Over the past 15 years, there has been a steady growth in efforts to introduce engineering teaching and learning at the K-12 level. A variety of curricular and professional development programs have been put in place, and some have achieved significant scale (e.g., Engineering is Elementary, Project Lead the Way). But like K-12 education reform in general, most of these initiatives have not been informed by the insights and concerns of experienced teachers. The lack of engagement of teachers is particularly a problem for education in engineering, a subject about which most K-12 educators and administrators lack content knowledge. The situation has been made more challenging recently by publication of the Next Generation Science Standards, which increase expectations on K-12 science teachers to connect engineering ideas and practices to those in science. Additional expectations for teaching engineering may come from the College Board, which intends to introduce an Advanced Placement engineering course, and from general interest in more integrated forms of science, technology, engineering, and mathematics (STEM) education, which often use engineering design as a way to provide application opportunities for mathematics and science concepts.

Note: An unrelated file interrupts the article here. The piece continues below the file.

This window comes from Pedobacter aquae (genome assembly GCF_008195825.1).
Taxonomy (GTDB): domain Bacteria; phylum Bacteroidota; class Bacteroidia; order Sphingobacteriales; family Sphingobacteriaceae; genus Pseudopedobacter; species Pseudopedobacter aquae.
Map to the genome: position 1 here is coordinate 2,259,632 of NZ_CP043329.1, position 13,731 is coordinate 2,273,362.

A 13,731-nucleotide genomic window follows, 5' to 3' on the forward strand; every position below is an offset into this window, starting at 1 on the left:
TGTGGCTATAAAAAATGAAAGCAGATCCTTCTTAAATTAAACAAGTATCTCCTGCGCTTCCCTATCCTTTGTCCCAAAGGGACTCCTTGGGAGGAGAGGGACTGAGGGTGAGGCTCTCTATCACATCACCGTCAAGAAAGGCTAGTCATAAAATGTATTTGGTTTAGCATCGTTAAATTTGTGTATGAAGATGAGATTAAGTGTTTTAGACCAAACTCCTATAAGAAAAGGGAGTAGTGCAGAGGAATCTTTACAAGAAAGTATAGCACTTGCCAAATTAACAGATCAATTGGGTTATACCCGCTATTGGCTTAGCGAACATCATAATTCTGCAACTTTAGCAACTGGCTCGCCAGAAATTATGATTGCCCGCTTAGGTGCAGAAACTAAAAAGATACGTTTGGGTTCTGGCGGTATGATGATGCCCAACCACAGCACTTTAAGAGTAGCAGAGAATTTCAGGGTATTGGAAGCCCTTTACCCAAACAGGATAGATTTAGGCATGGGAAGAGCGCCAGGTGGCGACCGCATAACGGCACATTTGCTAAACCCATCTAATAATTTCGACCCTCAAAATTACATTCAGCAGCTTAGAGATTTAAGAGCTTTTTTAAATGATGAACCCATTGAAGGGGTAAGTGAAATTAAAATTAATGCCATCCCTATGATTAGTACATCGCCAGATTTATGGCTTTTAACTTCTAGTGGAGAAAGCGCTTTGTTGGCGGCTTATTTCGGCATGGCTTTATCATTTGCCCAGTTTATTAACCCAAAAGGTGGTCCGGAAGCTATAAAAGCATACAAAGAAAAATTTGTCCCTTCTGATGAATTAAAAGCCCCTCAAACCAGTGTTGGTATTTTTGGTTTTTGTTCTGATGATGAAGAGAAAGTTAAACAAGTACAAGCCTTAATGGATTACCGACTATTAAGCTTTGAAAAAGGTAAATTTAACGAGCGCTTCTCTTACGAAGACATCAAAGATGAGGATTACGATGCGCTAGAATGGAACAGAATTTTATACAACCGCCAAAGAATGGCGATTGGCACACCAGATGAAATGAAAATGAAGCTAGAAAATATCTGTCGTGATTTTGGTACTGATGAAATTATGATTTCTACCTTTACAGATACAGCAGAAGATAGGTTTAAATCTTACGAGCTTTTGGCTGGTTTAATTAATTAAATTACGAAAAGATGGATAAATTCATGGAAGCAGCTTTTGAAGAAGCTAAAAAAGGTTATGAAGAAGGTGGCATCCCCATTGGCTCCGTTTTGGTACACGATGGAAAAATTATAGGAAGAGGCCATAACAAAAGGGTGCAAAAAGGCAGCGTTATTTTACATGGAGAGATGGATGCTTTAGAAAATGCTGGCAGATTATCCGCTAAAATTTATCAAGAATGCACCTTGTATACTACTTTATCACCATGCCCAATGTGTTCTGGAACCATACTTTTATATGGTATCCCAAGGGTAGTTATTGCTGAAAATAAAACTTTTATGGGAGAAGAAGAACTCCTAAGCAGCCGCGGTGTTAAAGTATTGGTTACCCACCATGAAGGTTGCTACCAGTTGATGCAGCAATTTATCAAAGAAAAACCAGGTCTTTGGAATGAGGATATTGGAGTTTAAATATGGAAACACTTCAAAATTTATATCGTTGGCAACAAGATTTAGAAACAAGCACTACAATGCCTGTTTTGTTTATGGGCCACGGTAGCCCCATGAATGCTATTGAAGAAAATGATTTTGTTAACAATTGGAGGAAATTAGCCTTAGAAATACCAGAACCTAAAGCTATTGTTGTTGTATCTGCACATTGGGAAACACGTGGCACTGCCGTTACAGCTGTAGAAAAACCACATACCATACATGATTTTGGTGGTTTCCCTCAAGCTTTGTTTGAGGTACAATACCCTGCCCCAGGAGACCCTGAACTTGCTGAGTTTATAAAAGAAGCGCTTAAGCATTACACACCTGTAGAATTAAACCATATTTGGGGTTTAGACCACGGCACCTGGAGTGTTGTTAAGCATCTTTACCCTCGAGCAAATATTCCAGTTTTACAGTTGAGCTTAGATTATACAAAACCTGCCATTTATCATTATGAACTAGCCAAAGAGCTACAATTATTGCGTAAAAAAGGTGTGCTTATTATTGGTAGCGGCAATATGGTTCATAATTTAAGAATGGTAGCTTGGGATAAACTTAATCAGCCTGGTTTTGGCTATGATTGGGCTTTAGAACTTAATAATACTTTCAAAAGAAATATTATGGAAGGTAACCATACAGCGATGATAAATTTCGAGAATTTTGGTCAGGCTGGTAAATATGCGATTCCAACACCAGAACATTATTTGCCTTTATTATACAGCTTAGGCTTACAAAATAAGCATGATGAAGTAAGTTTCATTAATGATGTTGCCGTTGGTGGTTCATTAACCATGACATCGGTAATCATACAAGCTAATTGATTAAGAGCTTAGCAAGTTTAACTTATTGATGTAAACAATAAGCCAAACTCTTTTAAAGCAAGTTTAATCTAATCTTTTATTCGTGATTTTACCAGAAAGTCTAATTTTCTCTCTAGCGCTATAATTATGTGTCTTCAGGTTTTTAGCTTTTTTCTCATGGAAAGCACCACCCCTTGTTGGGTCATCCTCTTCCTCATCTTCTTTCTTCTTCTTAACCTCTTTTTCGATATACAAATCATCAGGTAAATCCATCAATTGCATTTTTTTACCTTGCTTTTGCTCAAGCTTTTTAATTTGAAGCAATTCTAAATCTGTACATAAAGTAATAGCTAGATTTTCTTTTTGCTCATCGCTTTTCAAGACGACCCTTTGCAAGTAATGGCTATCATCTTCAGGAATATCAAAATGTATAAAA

The National Academies of Sciences, Engineering, and Medicine's Teacher Advisory Council (TAC), in collaboration with the National Academy of Engineering (NAE), is responding to a national challenge issued by 100Kin10:
How might we increase the reach and quality of engineering in K-12 schools across the country?
Supported by a generous grant from 100Kin10 and additional support from the Samueli Foundation, the TAC and NAE will initiate a national dialog about how K-12 teachers STEM can become more engaged in leadership roles to improve and expand the reach and quality of K-12 engineering education both within and outside of their classrooms and schools (e.g., contributing to the development of state-level standards and education policy). An ad hoc committee will plan a two-day, public, national convocation that will explore how strategic connections among these communities might catalyze new avenues of teacher preparation and professional development, integrated curriculum development, and more comprehensive assessment of knowledge, skills, and attitudes about engineering in the K-12 curriculum. The workshop will result in a rapporteur-authored summary that will be reviewed consistent with institutional procedures. There will also be follow-on outreach and communication with local, regional, and national stakeholders through direct conversations and the use of social media.
The dates for the convocation are Sept. 30 and Oct. 1, 2016.
More information about the 100Kin10 initiative
Additional contact: Greg Pearson